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A single-chip catheter-based device that would provide forward-looking, real-time, three-dimensional imaging from inside the heart, coronary arteries and peripheral blood vessels is shown being tested. (Credit: Rob Felt, Georgia Tech)


A single-chip catheter-based device that would provide forward-looking, real-time, three-dimensional imaging from inside the heart, coronary arteries and peripheral blood vessels is shown on the tip of a finger. A microscope image of the device is shown behind it. (Credit: Rob Felt, Georgia Tech)


Researchers are shown testing a single-chip catheter-based device that would provide forward-looking, real-time, three-dimensional imaging from inside the heart, coronary arteries and peripheral blood vessels. Shown (left-to-right) are postdoctoral fellow Coskun Tekes, Ph.D. student Toby Xu and professor F. Levent Degertekin. (Credit: Rob Felt, Georgia Tech)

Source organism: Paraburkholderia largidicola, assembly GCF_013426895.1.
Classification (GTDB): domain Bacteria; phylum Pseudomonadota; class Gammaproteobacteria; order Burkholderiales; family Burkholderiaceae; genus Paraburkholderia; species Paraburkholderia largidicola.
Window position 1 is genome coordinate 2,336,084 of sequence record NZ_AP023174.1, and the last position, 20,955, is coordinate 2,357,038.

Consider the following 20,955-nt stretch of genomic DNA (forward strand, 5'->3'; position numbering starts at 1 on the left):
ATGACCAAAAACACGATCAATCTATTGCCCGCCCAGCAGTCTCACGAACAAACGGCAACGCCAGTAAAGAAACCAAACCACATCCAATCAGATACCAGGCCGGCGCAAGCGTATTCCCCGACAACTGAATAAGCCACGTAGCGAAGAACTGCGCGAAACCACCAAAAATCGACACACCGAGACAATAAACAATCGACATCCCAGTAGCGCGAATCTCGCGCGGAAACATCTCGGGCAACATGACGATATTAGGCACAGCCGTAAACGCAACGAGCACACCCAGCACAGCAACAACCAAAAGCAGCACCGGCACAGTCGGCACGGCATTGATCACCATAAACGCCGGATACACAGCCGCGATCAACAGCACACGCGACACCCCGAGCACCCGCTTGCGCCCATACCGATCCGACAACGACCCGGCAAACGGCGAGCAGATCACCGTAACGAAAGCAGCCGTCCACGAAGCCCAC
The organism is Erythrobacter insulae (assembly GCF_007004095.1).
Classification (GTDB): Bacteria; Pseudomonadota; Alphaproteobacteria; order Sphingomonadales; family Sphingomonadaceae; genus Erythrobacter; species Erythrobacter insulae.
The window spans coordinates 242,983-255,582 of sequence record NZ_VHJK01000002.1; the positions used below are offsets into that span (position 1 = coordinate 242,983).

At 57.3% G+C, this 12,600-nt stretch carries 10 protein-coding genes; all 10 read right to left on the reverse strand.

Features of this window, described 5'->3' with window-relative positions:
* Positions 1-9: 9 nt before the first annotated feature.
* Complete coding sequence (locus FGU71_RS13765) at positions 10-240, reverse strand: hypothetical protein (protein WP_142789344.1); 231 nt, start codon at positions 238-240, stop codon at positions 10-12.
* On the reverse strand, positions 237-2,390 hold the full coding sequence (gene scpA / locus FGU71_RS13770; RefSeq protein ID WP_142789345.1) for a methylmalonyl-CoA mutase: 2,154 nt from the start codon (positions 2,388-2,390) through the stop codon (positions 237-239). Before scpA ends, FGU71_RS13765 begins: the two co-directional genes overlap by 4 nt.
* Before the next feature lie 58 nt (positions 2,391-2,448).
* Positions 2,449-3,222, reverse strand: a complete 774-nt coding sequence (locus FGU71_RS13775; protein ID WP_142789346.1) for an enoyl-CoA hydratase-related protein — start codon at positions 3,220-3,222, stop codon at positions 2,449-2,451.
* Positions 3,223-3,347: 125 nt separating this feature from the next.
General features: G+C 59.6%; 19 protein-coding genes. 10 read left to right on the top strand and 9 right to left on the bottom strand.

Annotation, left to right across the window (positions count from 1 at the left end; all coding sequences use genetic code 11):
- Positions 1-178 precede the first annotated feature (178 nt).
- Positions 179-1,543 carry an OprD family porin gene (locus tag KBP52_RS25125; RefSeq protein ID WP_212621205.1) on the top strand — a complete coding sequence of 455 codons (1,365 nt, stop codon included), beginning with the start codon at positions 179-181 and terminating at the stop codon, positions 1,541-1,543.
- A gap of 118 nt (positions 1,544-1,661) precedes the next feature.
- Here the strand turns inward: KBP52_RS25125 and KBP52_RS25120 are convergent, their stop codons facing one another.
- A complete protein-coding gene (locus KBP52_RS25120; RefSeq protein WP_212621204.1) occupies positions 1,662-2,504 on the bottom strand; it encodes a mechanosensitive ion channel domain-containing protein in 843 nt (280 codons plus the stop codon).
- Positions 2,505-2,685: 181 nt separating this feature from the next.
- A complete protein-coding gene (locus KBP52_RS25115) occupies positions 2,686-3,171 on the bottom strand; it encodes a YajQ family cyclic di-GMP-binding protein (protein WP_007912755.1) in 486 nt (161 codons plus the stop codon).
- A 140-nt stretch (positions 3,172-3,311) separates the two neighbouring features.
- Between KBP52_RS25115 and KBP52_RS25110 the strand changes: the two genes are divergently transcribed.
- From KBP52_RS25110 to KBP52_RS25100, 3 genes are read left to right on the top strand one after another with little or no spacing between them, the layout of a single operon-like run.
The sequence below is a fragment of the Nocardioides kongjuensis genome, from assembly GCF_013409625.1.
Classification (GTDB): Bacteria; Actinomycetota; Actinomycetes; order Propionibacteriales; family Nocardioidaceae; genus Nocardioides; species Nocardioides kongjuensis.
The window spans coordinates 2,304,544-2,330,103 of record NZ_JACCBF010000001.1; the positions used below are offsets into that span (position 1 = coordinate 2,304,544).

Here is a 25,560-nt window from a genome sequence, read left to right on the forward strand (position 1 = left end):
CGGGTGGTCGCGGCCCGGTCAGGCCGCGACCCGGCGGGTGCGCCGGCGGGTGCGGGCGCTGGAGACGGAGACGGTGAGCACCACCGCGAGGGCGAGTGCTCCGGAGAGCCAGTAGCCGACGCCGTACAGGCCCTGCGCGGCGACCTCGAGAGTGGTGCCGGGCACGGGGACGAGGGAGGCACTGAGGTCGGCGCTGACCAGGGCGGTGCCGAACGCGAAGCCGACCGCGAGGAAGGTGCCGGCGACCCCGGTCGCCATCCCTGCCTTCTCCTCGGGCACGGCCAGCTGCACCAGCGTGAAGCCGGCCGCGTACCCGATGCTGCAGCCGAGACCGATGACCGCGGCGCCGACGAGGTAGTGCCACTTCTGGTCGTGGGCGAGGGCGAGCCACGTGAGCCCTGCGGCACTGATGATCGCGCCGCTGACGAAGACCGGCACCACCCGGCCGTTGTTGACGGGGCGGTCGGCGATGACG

The device integrates ultrasound transducers with processing electronics on a single 1.4 millimeter silicon chip. On-chip processing of signals allows data from more than a hundred elements on the device to be transmitted using just 13 tiny cables, permitting it to easily travel through circuitous blood vessels. The forward-looking images produced by the device would provide significantly more information than existing cross-sectional ultrasound. (Credit: Rob Felt, Georgia Tech)


F. Levent Degertekin, a professor in the George W. Woodruff School of Mechanical Engineering at the Georgia Institute of Technology, is shown in the laboratory where new 3-D medical imaging technology is being developed. (Credit: Rob Felt, Georgia Tech)

Read: Single Chip Device Provides Real-Time 3D Images from Inside the Heart

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